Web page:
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November 25, 2019


To the Members of the Mayor’s Expert Panel on the BQE Reconstruction,

Over the last six months, local communities adjacent to the proposed project area have continued to meet to discuss the future of the Brooklyn-Queens Expressway (BQE) and how its imminent reconstruction can best reflect our expectations and concerns.

We write on behalf of twelve neighborhood organizations and residential buildings to make clear that we share a unified vision, one we hope will be adopted by the Expert Panel and New York City Department of Transportation (NYCDOT). Below please find our Unified Vision Statement which has been updated since the initial version was submitted in June 2019 and has the support of all the signatories listed.

The end result of the BQE reconstruction process must be a transformative, sustainable solution that will permanently change the relationship of the expressway to our adjacent neighborhoods. That solution must protect our neighborhoods and parks, emphasize our neighborhoods’ historic character, and enhance pedestrian connectivity and green space.

What we desire:

  • A forward-looking design that incorporates future traffic requirements and alternative routing options, including newly imagined connections between the bridges and the BQE, along with enhanced public transportation;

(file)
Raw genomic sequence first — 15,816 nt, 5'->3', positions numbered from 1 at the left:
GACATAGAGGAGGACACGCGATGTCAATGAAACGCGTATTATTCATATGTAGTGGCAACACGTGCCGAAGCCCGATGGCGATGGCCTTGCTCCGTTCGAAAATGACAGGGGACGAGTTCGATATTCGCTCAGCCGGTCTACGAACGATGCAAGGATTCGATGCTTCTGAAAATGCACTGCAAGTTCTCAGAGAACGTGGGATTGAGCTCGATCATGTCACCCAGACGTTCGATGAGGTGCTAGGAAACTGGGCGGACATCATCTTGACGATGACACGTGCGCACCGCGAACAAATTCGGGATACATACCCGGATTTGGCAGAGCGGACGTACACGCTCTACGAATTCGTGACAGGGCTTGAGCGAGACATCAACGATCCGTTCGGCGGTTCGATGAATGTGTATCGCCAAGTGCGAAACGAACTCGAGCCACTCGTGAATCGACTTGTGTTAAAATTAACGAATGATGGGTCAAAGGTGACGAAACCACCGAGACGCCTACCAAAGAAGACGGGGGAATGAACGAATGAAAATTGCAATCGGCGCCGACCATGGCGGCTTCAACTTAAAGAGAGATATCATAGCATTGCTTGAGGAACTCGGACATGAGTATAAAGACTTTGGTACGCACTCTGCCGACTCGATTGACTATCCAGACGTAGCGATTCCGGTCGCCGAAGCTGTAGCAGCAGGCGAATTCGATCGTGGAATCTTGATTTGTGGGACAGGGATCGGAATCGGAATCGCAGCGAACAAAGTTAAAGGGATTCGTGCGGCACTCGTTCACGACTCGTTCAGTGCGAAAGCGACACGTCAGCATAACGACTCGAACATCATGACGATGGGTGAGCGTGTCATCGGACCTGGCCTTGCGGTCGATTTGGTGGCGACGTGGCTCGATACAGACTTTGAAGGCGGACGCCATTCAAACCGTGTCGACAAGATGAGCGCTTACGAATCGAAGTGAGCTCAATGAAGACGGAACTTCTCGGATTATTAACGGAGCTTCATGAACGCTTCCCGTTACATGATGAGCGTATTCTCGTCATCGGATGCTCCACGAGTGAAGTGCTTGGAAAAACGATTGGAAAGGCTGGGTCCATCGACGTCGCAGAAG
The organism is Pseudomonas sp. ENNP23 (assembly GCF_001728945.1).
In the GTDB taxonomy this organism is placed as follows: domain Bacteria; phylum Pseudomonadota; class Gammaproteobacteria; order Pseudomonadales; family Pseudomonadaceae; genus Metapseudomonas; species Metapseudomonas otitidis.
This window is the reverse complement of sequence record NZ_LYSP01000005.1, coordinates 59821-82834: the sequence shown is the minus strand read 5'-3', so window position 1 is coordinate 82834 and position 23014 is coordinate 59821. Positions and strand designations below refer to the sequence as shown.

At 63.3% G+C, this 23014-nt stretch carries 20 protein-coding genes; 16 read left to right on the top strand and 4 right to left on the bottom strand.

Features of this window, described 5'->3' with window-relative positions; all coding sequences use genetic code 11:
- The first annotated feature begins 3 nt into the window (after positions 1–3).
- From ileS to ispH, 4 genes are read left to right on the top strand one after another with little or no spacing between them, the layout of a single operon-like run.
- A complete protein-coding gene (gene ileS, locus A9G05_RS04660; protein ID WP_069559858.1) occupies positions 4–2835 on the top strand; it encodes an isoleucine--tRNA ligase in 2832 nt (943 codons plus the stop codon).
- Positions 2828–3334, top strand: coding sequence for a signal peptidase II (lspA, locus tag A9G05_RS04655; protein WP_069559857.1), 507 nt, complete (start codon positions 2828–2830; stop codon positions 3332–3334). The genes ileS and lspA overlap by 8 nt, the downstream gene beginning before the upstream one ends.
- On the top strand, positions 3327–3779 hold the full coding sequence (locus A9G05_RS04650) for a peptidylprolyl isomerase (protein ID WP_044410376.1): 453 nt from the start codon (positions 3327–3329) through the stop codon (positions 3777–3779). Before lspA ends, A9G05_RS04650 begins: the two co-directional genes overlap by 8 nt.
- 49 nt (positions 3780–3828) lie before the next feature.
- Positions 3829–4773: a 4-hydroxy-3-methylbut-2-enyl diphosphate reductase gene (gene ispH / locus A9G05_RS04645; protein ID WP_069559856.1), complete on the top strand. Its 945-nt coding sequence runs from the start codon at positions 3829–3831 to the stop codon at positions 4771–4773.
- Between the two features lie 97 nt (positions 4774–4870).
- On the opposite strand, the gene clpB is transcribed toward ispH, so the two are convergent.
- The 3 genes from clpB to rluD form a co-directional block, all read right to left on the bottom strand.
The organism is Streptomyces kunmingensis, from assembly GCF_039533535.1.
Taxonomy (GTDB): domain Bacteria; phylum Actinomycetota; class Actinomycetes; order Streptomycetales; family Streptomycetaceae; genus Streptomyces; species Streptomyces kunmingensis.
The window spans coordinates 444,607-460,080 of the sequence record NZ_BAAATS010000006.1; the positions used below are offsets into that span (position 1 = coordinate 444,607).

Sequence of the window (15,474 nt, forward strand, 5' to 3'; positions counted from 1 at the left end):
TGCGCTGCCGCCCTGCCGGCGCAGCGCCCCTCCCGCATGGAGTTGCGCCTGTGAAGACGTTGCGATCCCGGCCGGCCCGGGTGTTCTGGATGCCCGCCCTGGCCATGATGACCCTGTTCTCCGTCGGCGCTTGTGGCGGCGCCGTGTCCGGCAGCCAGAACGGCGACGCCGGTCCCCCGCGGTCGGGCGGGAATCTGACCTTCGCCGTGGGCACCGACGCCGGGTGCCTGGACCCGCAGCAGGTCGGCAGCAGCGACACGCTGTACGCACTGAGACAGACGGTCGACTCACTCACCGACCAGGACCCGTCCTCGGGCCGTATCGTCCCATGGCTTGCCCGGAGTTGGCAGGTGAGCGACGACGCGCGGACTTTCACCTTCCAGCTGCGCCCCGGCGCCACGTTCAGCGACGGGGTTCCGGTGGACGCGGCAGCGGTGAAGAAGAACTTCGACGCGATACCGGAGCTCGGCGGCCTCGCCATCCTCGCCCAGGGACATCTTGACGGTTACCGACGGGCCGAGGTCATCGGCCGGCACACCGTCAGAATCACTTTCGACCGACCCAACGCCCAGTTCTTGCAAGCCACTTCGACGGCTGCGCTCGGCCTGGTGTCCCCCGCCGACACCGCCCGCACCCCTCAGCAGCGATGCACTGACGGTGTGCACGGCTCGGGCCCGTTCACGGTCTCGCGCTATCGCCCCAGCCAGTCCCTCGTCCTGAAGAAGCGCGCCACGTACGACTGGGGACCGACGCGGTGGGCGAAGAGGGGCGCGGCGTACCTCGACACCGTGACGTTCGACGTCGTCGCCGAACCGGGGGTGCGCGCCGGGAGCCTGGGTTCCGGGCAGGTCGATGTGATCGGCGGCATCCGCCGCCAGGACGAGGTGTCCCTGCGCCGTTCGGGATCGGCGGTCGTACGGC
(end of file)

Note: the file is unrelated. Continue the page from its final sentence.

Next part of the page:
• Unified and integrated adjacent neighborhoods and parks, including enhanced pedestrian access, and the improvement and creation of open space for public use throughout the corridor;
  • The holistic re-imagining of Van Voorhees Park, Brooklyn Bridge Park, the Promenade and the network of smaller parks within their surrounding neighborhoods and with each other, with greater connectivity, welcoming gateways and safe pedestrian pathways;
  • Maintenance of the historic character of the Promenade, while building direct pedestrian pathways to Brooklyn Bridge Park to improve park access and ease pedestrian flows on residential streets;
  • Neighborhoods connected by new open spaces and community amenities, with no real estate developments;
  • Minimal noise and visual impact on nearby residential buildings and all adjoining neighborhoods; and
  • Significant reduction in air pollution levels from vehicle emissions in all adjoining neighborhoods.

What we expect during the process:

  • Significant and meaningful engagement with our community during the design and construction phases to ensure that residents of all affected neighborhoods are included as important stakeholders throughout the process;
  • Implementation of traffic demand management measures to minimize diverted traffic through local streets in all affected neighborhoods;
  • Mitigation of all environmental impacts, and continuous air, noise, and vibration monitoring before and during construction;
  • Protection of the buildings and character of our historically significant neighborhoods during construction;
  • Support for small businesses on nearby commercial corridors during construction; and